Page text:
Hey kids! Up for another war?
Yeah, I know, you just got comfortable with Iraq, Afghanistan, and Libya, but with the middle east wide open for conquest there’s no time to lose.
That’s where we’re headed. Our Nobel Peace Prize President, fresh from his whirlwind tour of our Asian territories –– where he said we’re there to stay, sending shivers up the spines of a lot of folks in Australia and New Zealand, never mind India and China –– has issued stern comments about Iran.
Nothing, Obama says, is ‘off the table.’ Too bad he didn’t feel that way about universal health care or Social Security.
The ostensible grounds for Obama’s new sense of urgency about beating the crap out of Iran is the newly-released report of the International Atomic Energy Agency which cited “possible military dimensions” and “credible... evidence that Iran has carried out activities relevant to the development of a nuclear explosive device.”
Obama immediately called for increased sanctions and made the aforementioned remark about tables and what might be on them.
Writing in the New Yorker, Seymour Hersh noted several things you’re not going to find in your Sunday New York Times. One is that nothing in the IAEA report is new; what is new is the head of the agency. The former chief, Mohamed El Baradei, who won the Nobel Peace Prize for work he actually did –– that’s how they used to do it before Barack Obama –– left after 12 years; he has been replaced by someone named Amano, from a right-wing party in Japan and hand-picked by the United States.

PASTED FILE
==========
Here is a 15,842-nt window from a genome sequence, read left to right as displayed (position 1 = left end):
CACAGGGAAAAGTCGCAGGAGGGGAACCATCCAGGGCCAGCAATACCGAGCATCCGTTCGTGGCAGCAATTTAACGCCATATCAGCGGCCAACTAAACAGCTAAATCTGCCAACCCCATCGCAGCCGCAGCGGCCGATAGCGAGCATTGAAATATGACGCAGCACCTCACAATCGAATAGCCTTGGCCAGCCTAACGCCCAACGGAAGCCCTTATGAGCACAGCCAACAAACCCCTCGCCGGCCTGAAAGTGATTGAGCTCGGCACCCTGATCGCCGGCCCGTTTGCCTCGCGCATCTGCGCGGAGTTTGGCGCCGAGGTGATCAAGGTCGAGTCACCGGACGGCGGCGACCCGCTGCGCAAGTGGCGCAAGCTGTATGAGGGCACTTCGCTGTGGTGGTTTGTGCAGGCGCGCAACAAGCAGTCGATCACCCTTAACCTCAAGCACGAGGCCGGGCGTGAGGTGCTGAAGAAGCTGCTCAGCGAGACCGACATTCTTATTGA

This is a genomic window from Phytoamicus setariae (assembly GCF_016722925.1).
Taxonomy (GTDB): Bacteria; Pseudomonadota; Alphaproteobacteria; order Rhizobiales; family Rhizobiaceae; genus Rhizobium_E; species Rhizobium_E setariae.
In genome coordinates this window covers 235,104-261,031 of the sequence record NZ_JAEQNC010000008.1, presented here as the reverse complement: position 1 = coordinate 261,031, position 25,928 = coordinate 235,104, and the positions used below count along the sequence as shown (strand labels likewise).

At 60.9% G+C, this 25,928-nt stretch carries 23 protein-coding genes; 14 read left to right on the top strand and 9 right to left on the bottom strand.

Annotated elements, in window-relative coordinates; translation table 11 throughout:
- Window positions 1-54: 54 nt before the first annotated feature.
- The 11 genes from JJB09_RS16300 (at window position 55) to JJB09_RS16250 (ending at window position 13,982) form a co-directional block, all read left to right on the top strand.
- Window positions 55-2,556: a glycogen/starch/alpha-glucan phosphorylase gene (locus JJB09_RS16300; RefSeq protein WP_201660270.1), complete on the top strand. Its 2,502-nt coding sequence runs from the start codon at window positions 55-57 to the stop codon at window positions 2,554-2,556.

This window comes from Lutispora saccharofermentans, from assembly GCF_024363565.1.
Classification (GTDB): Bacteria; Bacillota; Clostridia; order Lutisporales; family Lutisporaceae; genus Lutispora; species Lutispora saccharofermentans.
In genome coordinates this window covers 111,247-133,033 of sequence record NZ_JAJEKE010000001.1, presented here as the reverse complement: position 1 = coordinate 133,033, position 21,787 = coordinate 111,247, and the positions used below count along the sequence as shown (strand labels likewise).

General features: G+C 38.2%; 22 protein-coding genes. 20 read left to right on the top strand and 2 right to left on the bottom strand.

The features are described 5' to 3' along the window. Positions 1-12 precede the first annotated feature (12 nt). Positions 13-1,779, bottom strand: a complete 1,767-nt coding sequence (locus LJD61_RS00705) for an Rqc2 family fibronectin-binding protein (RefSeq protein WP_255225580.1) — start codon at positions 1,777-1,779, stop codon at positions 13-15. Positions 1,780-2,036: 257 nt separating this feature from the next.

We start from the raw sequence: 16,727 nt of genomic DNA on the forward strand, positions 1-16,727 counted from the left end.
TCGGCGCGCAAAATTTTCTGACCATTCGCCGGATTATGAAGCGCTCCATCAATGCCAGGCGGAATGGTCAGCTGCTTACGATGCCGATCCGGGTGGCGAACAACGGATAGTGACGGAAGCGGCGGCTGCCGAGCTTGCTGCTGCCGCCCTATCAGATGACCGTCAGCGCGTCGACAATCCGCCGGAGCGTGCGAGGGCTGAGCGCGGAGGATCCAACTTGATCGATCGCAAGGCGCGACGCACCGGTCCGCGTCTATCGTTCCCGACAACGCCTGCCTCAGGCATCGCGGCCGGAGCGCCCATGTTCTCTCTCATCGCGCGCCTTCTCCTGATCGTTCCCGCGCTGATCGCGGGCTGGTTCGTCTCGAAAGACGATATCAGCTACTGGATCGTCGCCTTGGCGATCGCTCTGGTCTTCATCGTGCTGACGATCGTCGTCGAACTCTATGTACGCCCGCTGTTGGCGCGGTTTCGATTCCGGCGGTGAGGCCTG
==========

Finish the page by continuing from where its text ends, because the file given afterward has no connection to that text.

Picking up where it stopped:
As Hersh points out, it took six ballots before America got its way on Amano. Nobody else liked him much. And as diplomatic cables leaked by Wikileaks revealed, Amano “pledged his fealty” to the U.S.
The “new” Report, Hersh writes, is a ‘political document,’ that is, it was written with a particular political purpose.
Iran does not have nuclear weapons facilities, nor is it attempting to build any, despite the hysteria being whipped up by our peace-loving President. The former IAEA President knew this. Quite a few staff people at the agency have told Hersh this, and his own sources in the intelligence community, probably the best of any journalist in the country, have confirmed it.
How do we know? Because the sophistication of the surveillance devices we’ve been employing for many years makes it a certainty.